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8-3-04 Georgia Will Have Much Controversy Over Medicaid Recovery

Government and large company (less in future) retirees have good coverage.   However, this just widens the gap for those covered and not covered.   Something needs to be done to make health care and prescription drugs available at reasonable cost to all U S citizens.

AVOC

 

August 3, 2004

 

Medicaid Recovery Program Will Be Political Hot Potato

 

By Wendell Dawson, Editor, AVOC, Inc.

 

Stories about the State’s policy changes on Medicaid continue to unfold.    Plans for  estate recovery and the complete disqualification of  many persons formerly covered because they marginally exceed the cut-off will not happen silently.

 

As a practicing attorney with estate planning experience, I know many families are touched by this problem.   Few persons can have enough resources to pay their medical expenses in full.  I really believe the Governor and Republicans in the legislature have underestimated the future fall-out from this situation.

 

Government and large company (less in future) retirees have good coverage.   However, this just widens the gap for those covered and not covered.   Something needs to be done to make health care and prescription drugs available at reasonable cost to all U S citizens.

 

Meanwhile, some adjustments (sliding scale as one) can be made to help with the Medicaid crisis in Georgia.  It is a crying shame to see Depression Era citizens go through their life savings because of a large hospital stay or extended nursing home stays.   It is even worse to take the family homes in such situations.   It is not right that some have full coverage (many are government retirees) and others have to lose everything to have medical coverage.

 

This is a crisis that cannot be swept under the rug.  It will haunt many elected officials for years to come.

 


The Macon Telegraph

      http://www.macon.com/mld/telegraph/9293035.htm

 

August 1, 2004

 

Medicaid recipients could lose assets, property to state

Telegraph Staff Writer

Until recently, Pete Snider feared he and his wife would lose their family home to the state.  Snider and his wife, Vivian, who lives at Summerhill Nursing Home in Perry, receive Medicaid benefits.  Under a new state program, Snider and his wife, upon both of their deaths, could lose some money to the state as payback for Medicaid.  "When she passes away, and I pass away, then the state has the authority to come after our assets," Snider said.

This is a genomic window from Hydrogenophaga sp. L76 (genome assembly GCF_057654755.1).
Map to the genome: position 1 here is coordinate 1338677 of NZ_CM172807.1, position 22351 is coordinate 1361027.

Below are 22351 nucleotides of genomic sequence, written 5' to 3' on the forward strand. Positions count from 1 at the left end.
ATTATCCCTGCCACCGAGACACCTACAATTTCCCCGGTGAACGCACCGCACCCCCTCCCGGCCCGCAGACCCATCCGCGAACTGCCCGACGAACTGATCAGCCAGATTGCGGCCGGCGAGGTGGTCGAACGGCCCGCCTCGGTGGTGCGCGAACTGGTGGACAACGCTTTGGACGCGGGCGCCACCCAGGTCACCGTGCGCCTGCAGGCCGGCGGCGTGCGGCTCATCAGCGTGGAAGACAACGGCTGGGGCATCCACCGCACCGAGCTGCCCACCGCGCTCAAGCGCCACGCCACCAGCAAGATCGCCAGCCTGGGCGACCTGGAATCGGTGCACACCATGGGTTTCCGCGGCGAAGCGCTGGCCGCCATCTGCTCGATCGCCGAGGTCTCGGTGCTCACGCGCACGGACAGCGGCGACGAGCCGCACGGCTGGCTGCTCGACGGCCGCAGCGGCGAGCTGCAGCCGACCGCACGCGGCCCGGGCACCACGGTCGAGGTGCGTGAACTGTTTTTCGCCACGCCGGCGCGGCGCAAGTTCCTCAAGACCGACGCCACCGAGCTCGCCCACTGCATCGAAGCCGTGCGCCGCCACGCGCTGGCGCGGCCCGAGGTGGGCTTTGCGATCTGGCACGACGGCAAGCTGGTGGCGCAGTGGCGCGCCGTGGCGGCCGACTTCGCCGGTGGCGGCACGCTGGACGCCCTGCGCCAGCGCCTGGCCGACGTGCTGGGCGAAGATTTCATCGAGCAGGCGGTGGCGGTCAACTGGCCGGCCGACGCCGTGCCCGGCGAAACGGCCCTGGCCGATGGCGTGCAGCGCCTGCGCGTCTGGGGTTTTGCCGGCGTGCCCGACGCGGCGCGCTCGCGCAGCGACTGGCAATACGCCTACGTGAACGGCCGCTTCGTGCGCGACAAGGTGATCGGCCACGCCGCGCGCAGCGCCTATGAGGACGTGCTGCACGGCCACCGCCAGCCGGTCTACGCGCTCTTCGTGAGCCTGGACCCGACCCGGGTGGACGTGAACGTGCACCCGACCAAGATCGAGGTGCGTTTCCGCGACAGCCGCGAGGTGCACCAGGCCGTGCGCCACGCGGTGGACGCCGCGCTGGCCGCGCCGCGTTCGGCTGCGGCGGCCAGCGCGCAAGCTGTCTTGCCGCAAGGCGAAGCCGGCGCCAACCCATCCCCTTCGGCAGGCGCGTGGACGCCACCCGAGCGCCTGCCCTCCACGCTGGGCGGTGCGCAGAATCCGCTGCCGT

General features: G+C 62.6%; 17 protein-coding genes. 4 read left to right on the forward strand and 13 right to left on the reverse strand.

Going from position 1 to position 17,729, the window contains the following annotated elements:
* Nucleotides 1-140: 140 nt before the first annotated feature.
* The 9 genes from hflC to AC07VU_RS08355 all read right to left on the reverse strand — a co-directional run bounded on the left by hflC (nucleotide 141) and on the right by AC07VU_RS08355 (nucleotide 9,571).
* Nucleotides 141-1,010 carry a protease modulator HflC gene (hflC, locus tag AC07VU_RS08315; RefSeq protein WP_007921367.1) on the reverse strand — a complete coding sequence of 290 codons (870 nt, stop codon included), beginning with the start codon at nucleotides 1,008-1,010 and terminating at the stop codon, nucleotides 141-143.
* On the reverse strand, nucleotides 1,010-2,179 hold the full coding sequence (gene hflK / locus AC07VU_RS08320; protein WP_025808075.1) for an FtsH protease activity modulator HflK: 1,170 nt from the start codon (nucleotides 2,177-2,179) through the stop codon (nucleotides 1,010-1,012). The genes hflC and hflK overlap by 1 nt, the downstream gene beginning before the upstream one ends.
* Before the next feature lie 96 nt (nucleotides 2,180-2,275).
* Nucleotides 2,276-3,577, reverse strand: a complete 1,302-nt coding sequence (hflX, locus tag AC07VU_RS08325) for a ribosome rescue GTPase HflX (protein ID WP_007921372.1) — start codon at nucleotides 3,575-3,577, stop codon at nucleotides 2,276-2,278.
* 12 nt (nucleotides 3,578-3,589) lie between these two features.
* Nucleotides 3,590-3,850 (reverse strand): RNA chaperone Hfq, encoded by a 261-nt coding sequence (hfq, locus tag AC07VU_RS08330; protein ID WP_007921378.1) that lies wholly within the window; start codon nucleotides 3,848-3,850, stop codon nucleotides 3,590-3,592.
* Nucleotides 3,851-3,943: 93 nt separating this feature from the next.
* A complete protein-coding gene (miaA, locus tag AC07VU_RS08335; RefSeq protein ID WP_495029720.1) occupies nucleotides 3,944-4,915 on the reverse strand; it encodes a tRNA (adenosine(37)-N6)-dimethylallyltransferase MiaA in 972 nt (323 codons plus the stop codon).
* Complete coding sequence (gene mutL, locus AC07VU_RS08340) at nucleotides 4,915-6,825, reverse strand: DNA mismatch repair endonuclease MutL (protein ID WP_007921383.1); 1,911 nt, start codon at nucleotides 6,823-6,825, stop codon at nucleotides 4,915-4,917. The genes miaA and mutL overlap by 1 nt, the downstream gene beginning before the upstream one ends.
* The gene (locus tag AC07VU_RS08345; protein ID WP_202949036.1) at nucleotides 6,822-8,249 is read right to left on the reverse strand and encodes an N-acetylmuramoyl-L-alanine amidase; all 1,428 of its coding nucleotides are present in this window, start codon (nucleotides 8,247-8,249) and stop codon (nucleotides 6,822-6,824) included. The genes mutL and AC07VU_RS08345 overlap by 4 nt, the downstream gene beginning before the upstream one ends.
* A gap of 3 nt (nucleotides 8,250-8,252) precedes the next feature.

Georgia is one of the last states to implement an estate-recovery program, in which the state tries to collect assets from the families of a deceased person who had received federal Medicaid benefits. The program affects anyone who stayed in a nursing home or received at-home care and had their coverage paid for or supplemented by Medicaid.

Thursday, the new policy officially becomes law. However, the state Department of Community Health has not yet decided the date the program will start.  Notices will be mailed to affected families, said agency spokeswoman Julie Kerlin.

From the state's perspective, the program is mandated by federal law and will bring in about $ million yearly - certainly a needed revenue boost at a time when the state is in the midst of an economic downturn.

But the program has been criticized by advocates for the elderly, including the AARP, Georgia Council on Aging and Georgia Nursing Home Association. The Georgia chapter of the AARP sent a letter Tuesday to Gov. Sonny Perdue scolding him for using Medicaid to balance the rest of the state's budget.   "It is the misfortune of the state's oldest, most infirm and economically disadvantaged residents to be caught in the cross hairs of your attempt to pick off parts of Medicaid under the guise of reform and balancing the budget," the AARP's letter said.

The implementation of the estate-recovery program, along with the elimination of Medicaid coverage for so-called medically needy patients who don't qualify for Medicaid coverage but have received it anyway has amounted to a double whammy on seniors, several advocates have said.   "(Both programs) have brought terrible emotional and traumatic changes to those that currently receive essential medical care in Georgia's long-term care settings," said Fred Watson, president of the Georgia Nursing Home Association. "The safety net and the lone pillar of health care funding is now being removed."

About 35,000 current nursing home residents face the loss of some assets, including real estate, to the state, Watson said.